You can record your piano and vocal performance direct to USB and transfer it to a computer which is a really brilliant feature, making the DGX-660 an incredibly impressive instrument for the singer songwriter working from home. The rhythmic accompaniment is on the slightly cheesy side of things, but it’s a great feature for anyone who writes their own music, to get a demo down.
The keyboard is weighted with Yamaha’s Graded Hammer Action, but the keys feel a bit plasticky and not particularly pianistic, but nonetheless, this is a great, feature-rich keyboard for the money.
Casio Privia PX760
This instrument is a digital upright with a full-sized keyboard with weighted, hammer-action keys, in a sturdy housing unit that looks good and contains a powerful stereo speaker system. The instrument comes with two headphone sockets which would make a perfect addition to any learner set-up, as well as a built-in metronome to help practice, and a split keyboard mode that separates the keyboard right down the middle that allows both ends of the keyboard to play the same octave range.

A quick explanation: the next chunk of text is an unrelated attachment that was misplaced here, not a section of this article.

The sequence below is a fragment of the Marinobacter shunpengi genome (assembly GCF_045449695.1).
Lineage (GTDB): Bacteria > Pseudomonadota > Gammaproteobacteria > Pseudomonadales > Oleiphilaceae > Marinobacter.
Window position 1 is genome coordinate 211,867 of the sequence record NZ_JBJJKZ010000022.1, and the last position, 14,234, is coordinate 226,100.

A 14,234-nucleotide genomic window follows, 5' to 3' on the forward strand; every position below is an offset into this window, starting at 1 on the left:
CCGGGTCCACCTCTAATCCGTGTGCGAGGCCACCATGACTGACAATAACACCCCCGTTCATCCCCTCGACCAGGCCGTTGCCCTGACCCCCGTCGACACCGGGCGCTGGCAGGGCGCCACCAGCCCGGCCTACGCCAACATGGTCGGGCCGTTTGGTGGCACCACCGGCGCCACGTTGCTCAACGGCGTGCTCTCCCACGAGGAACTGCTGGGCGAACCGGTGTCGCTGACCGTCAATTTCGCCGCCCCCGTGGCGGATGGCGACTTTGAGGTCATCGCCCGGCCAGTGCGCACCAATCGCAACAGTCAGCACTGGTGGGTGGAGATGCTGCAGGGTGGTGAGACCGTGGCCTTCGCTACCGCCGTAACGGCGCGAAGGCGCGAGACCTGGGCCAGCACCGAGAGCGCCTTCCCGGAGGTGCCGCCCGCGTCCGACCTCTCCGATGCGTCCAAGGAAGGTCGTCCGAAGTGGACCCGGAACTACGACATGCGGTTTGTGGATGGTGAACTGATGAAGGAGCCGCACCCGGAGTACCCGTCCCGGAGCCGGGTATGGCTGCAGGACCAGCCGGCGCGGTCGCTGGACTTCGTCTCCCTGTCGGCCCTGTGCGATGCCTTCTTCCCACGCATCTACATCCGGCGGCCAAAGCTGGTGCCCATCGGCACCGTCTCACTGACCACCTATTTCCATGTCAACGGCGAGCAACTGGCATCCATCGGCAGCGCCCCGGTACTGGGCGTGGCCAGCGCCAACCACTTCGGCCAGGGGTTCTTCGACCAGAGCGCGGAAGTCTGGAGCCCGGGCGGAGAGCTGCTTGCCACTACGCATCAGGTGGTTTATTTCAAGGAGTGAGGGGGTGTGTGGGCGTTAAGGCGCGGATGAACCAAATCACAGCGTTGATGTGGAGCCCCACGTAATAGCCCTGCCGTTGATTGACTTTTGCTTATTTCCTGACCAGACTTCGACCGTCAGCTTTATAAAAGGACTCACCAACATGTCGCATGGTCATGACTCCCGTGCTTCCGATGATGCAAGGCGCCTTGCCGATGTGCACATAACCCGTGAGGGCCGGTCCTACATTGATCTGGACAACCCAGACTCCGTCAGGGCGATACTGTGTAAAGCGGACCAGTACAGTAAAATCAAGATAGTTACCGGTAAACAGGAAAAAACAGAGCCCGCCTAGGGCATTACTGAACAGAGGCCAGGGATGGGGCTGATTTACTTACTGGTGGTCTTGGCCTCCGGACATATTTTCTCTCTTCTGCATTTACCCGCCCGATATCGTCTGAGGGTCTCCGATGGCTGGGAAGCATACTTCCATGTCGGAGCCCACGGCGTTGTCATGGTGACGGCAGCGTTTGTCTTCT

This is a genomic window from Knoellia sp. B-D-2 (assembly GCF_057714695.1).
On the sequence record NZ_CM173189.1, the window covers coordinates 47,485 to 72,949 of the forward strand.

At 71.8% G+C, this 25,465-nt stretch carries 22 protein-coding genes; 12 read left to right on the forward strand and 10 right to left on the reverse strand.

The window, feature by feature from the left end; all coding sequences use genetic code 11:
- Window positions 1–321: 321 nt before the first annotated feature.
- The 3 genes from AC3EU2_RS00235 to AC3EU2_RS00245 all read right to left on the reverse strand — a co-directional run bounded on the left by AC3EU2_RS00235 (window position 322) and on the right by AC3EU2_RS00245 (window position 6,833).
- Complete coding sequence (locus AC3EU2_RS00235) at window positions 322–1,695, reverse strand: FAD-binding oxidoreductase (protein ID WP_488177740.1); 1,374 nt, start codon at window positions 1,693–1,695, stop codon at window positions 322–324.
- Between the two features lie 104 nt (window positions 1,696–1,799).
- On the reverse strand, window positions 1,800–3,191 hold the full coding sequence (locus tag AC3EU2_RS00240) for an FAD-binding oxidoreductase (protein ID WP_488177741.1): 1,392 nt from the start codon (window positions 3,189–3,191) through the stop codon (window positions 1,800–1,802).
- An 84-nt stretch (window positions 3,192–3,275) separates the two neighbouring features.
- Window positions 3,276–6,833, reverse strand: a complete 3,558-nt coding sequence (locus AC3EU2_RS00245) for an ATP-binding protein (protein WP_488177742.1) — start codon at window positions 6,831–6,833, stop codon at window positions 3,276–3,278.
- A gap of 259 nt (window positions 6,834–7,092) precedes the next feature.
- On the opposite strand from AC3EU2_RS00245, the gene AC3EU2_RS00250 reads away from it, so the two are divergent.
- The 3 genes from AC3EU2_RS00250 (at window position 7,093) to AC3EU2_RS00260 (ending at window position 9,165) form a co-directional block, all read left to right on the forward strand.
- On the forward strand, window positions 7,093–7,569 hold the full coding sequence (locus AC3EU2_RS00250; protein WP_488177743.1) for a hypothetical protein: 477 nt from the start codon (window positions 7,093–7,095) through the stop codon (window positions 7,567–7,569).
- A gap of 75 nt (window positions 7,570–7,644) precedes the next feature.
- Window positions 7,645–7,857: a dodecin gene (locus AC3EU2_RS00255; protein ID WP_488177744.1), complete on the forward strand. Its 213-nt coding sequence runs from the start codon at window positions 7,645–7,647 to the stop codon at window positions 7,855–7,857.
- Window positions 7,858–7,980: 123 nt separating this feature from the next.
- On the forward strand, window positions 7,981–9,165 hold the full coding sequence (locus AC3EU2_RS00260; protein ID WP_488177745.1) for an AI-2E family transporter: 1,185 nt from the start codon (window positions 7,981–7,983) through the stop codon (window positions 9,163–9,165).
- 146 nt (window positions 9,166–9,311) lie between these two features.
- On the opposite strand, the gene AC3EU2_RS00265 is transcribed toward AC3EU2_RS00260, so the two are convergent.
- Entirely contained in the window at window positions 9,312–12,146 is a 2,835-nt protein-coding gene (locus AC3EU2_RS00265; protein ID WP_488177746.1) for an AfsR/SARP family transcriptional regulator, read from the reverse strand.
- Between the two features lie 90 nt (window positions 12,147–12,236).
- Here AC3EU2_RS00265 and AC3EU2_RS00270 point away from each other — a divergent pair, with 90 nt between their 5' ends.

The keyboard has a great weighted feel that feels and sounds like a real grand piano as well as a selection of reverb settings that really take you into the concert hall. There’s a great accompaniment mode that allows you to play the “concerto” piano parts to well-known classics along with a fairly convincing-sounding full orchestra. This is a bit of a gimmick that will provide a couple of hours’ entertainment, but unlikely to be a real buying point, as far as I’m concerned.
The touch-sensitivity is superb with this instrument – there are three sensors that respond quickly to your dynamic change, offering real control over the instrument. Along with a convincing piano sound sampled using Casio’s AiR processor (Acoustic and intelligent Resonator), this instrument offers a realistic grand piano playing experience for the money.